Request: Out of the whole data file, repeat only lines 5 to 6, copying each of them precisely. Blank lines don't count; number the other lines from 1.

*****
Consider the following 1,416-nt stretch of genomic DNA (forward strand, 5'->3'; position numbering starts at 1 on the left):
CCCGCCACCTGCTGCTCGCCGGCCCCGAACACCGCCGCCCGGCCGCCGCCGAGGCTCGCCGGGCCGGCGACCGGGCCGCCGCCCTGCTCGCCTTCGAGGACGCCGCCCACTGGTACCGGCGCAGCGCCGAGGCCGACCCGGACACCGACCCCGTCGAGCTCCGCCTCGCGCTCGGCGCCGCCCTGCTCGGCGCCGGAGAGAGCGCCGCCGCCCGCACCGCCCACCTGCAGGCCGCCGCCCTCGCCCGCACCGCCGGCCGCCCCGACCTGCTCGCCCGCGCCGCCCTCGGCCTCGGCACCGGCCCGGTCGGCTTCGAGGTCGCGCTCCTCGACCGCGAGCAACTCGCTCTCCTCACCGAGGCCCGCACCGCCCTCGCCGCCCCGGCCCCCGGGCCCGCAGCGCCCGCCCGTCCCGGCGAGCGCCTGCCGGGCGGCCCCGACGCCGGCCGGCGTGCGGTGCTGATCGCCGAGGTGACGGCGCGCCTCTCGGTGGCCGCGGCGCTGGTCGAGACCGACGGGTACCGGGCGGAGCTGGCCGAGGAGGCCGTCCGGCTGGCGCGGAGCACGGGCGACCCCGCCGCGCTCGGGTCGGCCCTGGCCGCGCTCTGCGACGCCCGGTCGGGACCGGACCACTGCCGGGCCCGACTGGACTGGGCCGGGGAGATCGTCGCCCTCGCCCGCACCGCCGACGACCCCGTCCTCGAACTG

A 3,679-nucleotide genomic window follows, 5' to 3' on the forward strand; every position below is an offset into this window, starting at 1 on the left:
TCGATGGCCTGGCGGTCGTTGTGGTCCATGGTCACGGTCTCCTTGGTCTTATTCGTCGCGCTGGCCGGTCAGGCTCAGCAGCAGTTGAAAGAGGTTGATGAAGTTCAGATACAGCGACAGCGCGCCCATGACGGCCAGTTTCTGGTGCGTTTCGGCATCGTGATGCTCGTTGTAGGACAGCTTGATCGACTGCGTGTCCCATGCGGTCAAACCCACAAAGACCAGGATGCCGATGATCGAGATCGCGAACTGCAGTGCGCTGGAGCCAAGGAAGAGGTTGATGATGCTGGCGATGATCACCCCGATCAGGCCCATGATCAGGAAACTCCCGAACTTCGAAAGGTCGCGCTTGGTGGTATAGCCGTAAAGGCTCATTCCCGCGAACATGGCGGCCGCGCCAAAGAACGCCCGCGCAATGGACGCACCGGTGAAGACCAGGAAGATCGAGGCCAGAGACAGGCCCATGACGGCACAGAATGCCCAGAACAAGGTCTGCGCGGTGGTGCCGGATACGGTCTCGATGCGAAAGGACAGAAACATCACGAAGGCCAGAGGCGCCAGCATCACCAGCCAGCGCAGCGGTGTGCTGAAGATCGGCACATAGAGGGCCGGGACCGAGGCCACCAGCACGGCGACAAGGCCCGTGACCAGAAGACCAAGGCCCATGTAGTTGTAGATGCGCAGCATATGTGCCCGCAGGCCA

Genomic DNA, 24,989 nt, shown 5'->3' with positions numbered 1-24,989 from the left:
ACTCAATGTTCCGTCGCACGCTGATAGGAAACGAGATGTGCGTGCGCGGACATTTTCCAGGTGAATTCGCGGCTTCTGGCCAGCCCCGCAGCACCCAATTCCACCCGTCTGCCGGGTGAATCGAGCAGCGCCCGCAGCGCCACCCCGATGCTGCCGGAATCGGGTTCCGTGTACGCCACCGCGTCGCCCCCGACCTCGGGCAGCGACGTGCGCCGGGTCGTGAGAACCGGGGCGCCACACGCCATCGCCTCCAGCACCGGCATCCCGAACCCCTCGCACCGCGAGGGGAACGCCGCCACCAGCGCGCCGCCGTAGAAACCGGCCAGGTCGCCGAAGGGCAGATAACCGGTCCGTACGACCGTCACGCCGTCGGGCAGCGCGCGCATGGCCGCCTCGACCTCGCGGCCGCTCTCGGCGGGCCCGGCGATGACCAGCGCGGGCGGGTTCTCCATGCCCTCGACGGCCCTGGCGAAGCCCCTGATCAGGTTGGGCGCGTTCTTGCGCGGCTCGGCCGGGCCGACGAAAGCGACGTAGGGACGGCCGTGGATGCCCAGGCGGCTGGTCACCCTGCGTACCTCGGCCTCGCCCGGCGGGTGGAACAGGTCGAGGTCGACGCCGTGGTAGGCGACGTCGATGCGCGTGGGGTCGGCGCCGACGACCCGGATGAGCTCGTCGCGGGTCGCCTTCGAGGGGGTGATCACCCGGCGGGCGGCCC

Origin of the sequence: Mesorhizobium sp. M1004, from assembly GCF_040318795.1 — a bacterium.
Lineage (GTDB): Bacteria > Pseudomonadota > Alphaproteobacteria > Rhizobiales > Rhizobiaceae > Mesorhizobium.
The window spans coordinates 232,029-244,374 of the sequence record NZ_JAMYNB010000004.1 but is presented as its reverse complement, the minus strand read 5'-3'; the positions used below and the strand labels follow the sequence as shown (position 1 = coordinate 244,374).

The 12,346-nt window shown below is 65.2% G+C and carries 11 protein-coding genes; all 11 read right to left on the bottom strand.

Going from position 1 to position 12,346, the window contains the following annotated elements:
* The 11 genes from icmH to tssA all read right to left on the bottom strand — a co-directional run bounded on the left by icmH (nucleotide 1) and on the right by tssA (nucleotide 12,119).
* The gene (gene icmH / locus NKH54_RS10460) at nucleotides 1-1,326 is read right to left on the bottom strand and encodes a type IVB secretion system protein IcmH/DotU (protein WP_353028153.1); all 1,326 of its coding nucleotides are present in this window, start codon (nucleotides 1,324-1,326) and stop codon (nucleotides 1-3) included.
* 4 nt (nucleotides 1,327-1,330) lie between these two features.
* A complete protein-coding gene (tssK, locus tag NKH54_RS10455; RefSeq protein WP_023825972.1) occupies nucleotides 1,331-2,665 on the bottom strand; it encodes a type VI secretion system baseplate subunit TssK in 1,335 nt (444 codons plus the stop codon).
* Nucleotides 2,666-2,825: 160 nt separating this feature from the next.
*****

Genomic DNA, 24,989 nt, shown 5'->3' with positions numbered 1-24,989 from the left:
ACTCAATGTTCCGTCGCACGCTGATAGGAAACGAGATGTGCGTGCGCGGACATTTTCCAGGTGAATTCGCGGCTTCTGGCCAGCCCCGCAGCACCCAATTCCACCCGTCTGCCGGGTGAATCGAGCAGCGCCCGCAGCGCCACCCCGATGCTGCCGGAATCGGGTTCCGTGTACGCCACCGCGTCGCCCCCGACCTCGGGCAGCGACGTGCGCCGGGTCGTGAGAACCGGGGCGCCACACGCCATCGCCTCCAGCACCGGCATCCCGAACCCCTCGCACCGCGAGGGGAACGCCGCCACCAGCGCGCCGCCGTAGAAACCGGCCAGGTCGCCGAAGGGCAGATAACCGGTCCGTACGACCGTCACGCCGTCGGGCAGCGCGCGCATGGCCGCCTCGACCTCGCGGCCGCTCTCGGCGGGCCCGGCGATGACCAGCGCGGGCGGGTTCTCCATGCCCTCGACGGCCCTGGCGAAGCCCCTGATCAGGTTGGGCGCGTTCTTGCGCGGCTCGGCCGGGCCGACGAAAGCGACGTAGGGACGGCCGTGGATGCCCAGGCGGCTGGTCACCCTGCGTACCTCGGCCTCGCCCGGCGGGTGGAACAGGTCGAGGTCGACGCCGTGGTAGGCGACGTCGATGCGCGTGGGGTCGGCGCCGACGACCCGGATGAGCTCGTCGCGGGTCGCCTTCGAGGGGGTGATCACCCGGCGGGCGGCCC